Elephant and her baby run away from fireballs, this is how everyday life of elephants in India looks like!


In the Indian region of West Bengal there has been a bloody war between people and elephants for years.

Photos of an elephant mom and her baby dropped by people with fireballs are currently going around the world showing in a frightening way how strong the struggle for survival is there.

The people are poor farmers who try to protect their harvest from the insatiable appetite of the elephants. Although they live in the woods, they had to change their eating habits and thus came to the farmers’ harvest.

A photographer named Biplab Hazda then decided to show the world with his photos how the elephants threatened with extinction in India are fighting for their lives.

“Hell is there: the heat of the torches on his tender skin, while mother and son try to escape the angry crowd. The mother’s ears point forward as she stoically ignores the screaming men. Behind her, her baby screams confused and anxious as the fire on her feet searches her way.

Fireballs and crunching roam the air between laughter and screaming. In the Bankura district in the west of Bentala, this kind of pachyderm humiliation is routine as in other states with elephants like Assam, Odisha, Shhattisgarth, Tamil Nadu and many more.”

This was written by Biplab Hazda under a photo he took on the page of Sanctuaire Asie published. The 40-year-old Indian photographer began portraying the drama in which elephants live every day in India a few years ago. And the pictures he publishes cause a cold shiver on his back when he looks at them.

The increasing deforestation in India has not left the animals much habitat, which means that more and more conflicts with humans occur.

The pictures show the violence these giant pachyderms are exposed to in agricultural areas, although they are only trying to cope with the new conditions in their habitat.

Elephant herds damage the harvest considerably, which had a lasting effect on the lives of the simple population. For this reason, many farmers decided to scare elephants from the inhabited, wrote Le nouvel Indian Express.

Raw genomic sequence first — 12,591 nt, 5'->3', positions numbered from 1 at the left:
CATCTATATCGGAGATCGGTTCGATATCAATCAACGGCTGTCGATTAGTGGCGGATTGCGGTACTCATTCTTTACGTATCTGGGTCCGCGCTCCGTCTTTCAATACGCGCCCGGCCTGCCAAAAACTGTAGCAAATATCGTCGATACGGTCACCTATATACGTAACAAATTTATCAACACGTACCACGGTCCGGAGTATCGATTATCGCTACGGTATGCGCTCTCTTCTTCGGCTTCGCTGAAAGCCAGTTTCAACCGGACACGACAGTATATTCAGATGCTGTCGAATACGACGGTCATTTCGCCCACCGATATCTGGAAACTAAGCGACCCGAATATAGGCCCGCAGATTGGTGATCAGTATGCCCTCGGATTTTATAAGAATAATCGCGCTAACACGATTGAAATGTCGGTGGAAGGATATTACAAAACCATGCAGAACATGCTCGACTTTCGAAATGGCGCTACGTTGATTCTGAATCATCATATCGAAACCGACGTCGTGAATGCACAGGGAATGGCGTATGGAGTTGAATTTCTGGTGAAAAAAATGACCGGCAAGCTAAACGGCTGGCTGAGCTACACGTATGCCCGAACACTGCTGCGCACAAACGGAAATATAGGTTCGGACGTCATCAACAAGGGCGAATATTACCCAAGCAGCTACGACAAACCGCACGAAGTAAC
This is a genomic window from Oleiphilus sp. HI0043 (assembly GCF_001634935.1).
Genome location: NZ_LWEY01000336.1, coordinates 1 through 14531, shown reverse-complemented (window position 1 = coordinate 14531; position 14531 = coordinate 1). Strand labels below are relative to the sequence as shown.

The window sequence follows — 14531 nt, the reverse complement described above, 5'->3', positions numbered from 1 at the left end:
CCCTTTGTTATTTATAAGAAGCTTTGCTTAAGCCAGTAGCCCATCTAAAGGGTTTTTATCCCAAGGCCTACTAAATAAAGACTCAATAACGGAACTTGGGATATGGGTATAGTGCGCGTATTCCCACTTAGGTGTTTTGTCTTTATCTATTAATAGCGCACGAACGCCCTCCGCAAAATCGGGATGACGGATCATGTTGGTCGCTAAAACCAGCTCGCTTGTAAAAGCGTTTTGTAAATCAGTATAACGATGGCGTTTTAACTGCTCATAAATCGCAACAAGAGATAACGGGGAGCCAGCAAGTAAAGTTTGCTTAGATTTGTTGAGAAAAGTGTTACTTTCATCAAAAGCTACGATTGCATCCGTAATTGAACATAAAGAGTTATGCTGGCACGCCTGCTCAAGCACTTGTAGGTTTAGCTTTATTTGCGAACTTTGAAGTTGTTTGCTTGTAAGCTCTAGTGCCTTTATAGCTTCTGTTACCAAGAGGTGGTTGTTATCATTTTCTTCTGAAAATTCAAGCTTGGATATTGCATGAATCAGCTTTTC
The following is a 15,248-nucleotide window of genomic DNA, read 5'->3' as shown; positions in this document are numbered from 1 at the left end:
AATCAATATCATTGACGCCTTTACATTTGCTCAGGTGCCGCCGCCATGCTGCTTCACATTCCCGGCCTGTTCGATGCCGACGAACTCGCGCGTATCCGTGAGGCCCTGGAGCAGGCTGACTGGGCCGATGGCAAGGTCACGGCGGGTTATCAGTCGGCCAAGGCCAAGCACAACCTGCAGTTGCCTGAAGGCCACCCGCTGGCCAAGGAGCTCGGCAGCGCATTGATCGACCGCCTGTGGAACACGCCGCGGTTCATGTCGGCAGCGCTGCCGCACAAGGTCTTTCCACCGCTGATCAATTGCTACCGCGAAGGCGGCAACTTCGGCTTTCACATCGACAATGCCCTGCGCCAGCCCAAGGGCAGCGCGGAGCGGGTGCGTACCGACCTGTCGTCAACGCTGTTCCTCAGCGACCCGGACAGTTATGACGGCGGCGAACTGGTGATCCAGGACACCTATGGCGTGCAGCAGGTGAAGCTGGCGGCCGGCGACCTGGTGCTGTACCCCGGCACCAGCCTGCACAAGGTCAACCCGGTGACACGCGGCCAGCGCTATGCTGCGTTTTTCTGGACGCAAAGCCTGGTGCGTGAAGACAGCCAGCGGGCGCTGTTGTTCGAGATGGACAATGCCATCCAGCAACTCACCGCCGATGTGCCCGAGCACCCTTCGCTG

“This happens because the villagers have to save their crops,” Hazra told the Caters News Agency. “There are many herds of elephants in the human population. I am trying to show this and spread my photos in order to make the public aware of this problem.”

Elephants must eat about 19 hours a day and produce about 100 kg of excrement a day. These faeces are used as seeds and to preserve the forests. Therefore, its destruction affects not only the future of this species in India, but also that of its forests.

Indian elephants are among the endangered species in a critical state. The population has decreased by 50% since the 1940s.

The photo of the elephant mother running away with her baby won the nature photo competition of the nature conservation magazine Sanctuary Asia. And according to the photographer, the two elephants in the photo survived despite the burns.

One must sharpen the awareness for the future of these animals.

Animals have the same right to enjoy this planet as humans, but it must be possible for both to survive in harmony so that poverty can be combated at the same time.

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